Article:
Mar 19, 2013 • 5 min read
Some of us have had an influential person or club foster the love of basketball in our lives. The Boulder Panthers Basketball Club is a new TeamSnap League customer with a story of doing just that for youth. The Panthers of Boulder, CO are growing the love of basketball by teaching key motor skills to its middle school star-hopefuls so they can become success as well as by integrating with the local high school team. Richard Leddon, a Panthers Club sixth grade boys’ coach and winner of the Sports Authority Hometown Hero Award, goes deeper into how he fosters the continued love of basketball at all levels of play.
1. Teach motor skill development.
“It all starts with developing middle school kids with the right skill sets,” said Leddon. When athletes have the core skill set they need, the game is more enjoyable because that it less of a pain point in their careers in the future. The Panthers teach basic coordination skills that the club’s kids will use forever.
They focus on ball handling, passing, and shooting as well as developing motor skills. They coach them through a sequence of movements by doing drills, proper footwork techniques, using momentum, and practicing hand-eye coordination.
The Boulder Panthers High School program that they partner with promotes the same skill sets so the players can transfer those skills into more competitive play.
“They tell us that if you want to play at the high school level, here are the things you should be good at and working on,” said Leddon.
The 5th through 8th grade age level is the time to learn these skills during such a malleable age. Later on, motor skill development only proves to be more difficult.
2. Get more kids involved in the sport.
“It’s all about growing the sport of basketball,” said Leddon. “It’s about getting as many kids involved in a positive activity.”
The Club has a no-cut policy in tryouts, so the kids will have a foundation in basketball and an appreciation for the sport no matter what level they are at. The Club then designs teams based on players’ abilities.. “A “At this level, you just want these kids to learn to enjoy basketball, and have a positive experience from that. It’s even a sport you can play pretty much your entire life.”
That mission in mind takes enough organizational skills to make it happen. To better foster this growth, Leddon and the Director of the Club Luis Gomez-Do’lbarra turned to TeamSnap as a management tool for organizing their Club.
“We use every functionality TeamSnap has to offer,” he said. “There’s a lot involved when you’re a volunteer coach with other things going on – TeamSnap is extremely helpful for that lifestyle.”
The Club’s volunteers are mostly college students, former players and parents who put in about eight to ten hours a week with the service of TeamSnap as a second helping hand.
“On the League Level, if you have one database with all of the information of the club, it’s much easier to manage. People typically use a hodgepodge of databases so if any thing changes, it’s added time. TeamSnap eliminates that work. Now if something changes, you only change one thing in one place and then notify the whole league.”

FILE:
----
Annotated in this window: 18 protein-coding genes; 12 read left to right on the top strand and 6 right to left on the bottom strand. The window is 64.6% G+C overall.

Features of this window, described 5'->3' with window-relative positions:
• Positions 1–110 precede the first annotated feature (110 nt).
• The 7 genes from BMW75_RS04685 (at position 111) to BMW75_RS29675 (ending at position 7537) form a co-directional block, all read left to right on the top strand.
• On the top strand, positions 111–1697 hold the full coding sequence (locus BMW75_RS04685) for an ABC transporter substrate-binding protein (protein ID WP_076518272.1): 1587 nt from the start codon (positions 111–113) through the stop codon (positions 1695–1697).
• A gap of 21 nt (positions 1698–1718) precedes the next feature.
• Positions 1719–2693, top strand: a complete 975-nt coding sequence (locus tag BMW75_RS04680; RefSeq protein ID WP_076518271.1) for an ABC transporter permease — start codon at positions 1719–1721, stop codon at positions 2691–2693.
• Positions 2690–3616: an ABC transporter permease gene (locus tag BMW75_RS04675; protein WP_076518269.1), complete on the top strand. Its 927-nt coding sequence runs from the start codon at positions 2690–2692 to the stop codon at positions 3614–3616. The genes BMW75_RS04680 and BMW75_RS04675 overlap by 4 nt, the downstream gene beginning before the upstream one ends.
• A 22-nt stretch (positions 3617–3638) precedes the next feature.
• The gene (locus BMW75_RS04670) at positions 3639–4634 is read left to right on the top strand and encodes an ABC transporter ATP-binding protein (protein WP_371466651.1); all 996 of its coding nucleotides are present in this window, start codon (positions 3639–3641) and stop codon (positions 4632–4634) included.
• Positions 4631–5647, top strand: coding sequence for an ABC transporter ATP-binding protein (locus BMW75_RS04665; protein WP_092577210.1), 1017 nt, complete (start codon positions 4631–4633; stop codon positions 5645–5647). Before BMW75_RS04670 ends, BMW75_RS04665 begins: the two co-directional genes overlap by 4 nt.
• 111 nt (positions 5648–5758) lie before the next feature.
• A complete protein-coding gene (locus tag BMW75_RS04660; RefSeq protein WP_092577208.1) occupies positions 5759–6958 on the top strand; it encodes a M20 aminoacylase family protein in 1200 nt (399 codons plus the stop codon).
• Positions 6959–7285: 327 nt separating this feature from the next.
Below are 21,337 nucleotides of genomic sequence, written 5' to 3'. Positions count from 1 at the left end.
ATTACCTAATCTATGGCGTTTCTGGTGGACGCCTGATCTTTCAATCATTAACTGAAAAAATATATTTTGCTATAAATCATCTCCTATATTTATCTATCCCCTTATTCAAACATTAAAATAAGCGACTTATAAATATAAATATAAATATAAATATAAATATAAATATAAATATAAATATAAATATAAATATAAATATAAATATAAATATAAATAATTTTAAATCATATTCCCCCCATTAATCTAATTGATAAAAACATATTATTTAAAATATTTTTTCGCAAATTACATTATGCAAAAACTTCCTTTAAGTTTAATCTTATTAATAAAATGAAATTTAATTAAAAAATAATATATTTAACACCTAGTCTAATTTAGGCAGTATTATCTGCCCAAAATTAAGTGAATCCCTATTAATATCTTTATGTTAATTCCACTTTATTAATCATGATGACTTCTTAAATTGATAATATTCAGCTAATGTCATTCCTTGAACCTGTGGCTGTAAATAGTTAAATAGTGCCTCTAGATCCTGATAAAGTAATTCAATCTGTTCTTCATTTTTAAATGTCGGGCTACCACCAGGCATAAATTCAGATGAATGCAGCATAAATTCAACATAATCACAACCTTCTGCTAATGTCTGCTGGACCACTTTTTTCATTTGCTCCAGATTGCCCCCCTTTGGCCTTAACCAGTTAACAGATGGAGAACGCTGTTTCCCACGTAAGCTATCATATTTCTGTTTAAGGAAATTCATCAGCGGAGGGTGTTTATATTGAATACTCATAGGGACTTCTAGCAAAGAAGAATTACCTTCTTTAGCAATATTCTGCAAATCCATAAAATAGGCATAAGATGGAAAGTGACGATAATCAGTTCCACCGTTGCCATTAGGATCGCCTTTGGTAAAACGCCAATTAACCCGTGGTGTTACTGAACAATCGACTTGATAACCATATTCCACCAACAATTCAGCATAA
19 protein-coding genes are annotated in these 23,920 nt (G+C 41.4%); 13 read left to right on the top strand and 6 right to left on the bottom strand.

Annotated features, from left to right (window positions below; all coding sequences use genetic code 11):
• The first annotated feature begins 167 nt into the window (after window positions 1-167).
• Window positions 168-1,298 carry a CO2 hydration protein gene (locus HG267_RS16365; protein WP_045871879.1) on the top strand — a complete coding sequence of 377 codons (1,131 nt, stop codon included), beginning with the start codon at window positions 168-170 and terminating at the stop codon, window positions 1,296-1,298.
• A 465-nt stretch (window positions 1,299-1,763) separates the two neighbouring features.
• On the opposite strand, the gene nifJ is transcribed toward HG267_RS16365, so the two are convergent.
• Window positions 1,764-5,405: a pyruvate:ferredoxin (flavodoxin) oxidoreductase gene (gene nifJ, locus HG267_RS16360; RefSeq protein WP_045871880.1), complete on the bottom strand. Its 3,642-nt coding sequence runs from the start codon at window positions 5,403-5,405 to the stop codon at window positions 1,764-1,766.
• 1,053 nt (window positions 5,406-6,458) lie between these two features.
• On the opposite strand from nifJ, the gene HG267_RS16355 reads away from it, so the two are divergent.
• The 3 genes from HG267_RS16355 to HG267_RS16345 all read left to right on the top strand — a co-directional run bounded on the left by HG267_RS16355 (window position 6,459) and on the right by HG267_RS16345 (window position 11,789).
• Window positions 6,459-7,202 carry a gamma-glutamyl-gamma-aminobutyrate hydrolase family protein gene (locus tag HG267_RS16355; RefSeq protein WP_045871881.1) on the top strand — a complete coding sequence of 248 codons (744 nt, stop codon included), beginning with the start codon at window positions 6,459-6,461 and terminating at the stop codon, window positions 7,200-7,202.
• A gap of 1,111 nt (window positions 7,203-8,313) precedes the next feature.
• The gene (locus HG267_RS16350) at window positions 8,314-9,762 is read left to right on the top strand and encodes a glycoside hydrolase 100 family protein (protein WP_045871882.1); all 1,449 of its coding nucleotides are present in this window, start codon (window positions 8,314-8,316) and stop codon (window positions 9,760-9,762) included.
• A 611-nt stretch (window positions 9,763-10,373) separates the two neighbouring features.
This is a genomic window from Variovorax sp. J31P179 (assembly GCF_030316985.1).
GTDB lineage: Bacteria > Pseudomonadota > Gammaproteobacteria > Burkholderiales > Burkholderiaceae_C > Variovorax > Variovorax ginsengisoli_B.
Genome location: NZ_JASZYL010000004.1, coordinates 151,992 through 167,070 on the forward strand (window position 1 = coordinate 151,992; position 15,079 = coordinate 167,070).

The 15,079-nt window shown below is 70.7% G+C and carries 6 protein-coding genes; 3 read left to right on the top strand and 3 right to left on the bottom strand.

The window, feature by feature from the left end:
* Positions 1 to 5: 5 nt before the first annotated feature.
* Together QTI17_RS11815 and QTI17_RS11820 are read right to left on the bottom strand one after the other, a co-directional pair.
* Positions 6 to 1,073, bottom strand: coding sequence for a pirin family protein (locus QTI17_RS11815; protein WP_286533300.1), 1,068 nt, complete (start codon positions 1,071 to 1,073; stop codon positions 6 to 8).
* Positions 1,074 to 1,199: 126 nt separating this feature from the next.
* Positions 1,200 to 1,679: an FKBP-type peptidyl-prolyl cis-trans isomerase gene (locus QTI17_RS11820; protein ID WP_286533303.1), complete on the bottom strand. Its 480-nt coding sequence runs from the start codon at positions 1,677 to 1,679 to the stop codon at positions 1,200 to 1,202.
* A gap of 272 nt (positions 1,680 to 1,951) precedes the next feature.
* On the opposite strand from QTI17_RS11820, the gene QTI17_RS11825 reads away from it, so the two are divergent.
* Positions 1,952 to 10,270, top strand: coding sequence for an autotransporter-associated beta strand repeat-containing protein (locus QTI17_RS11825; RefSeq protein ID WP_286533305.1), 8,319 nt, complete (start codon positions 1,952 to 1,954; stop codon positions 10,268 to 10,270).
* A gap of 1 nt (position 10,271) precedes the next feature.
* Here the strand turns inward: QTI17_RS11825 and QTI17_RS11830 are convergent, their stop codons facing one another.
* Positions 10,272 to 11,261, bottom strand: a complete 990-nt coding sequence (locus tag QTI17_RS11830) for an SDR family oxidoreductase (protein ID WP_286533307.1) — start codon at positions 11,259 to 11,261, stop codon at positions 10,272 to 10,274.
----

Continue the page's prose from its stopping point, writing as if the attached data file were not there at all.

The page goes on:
3. Partner with other programs and learn from them.
The Boulder Panthers Club has two boys’ teams and one girls’ team at each grade level between fifth and eighth grades. The Club works with the Boulder Panthers High School team in order to build continuity between their younger program and the local high school.
Eric Eisenhard, the head Varsity coach at Boulder High School, spends his weekends with these middle school aged players from the Boulder Panthers Club. He gets them excited about basketball through group clinics and having them watch the high school team practice. The Club also plays scrimmages during high school halftimes.
“The future looks bright for these kids as they move up, and that means it’s also bright for the program at Boulder High,” said Leddon.
Then there’s the heart and soul of Boulder Panthers basketball, which resides with Director Luis Gomez-Do’lbarra, a former Olympian and Professional basketball player. Gomez-Do’lbarra is doing what we can to bring support to the athletes through building a lasting program and partnering with similarly aligned teams and organizations. “He started the club 12 years ago and has touched a lot of kids’ lives in a very positive way.”
Another influence on the Boulder Panthers is VP of the Gold Crown Foundation and former NBA player Bill Hanzlik. Hanzlik developed the youth basketball program in 1986 that the Boulder Panthers is a part of and is devoted to aligning middle school athletes with the local high schools across the state.
Even more than the tournament trophies and winning records, the Panthers show it’s colors in the ways that it’s former athletes are coming back to volunteer to make a difference and in how the high school program is actively involved. The Boulder Panthers Club’s influence is keeping people close to the sport and fostering the love of the game.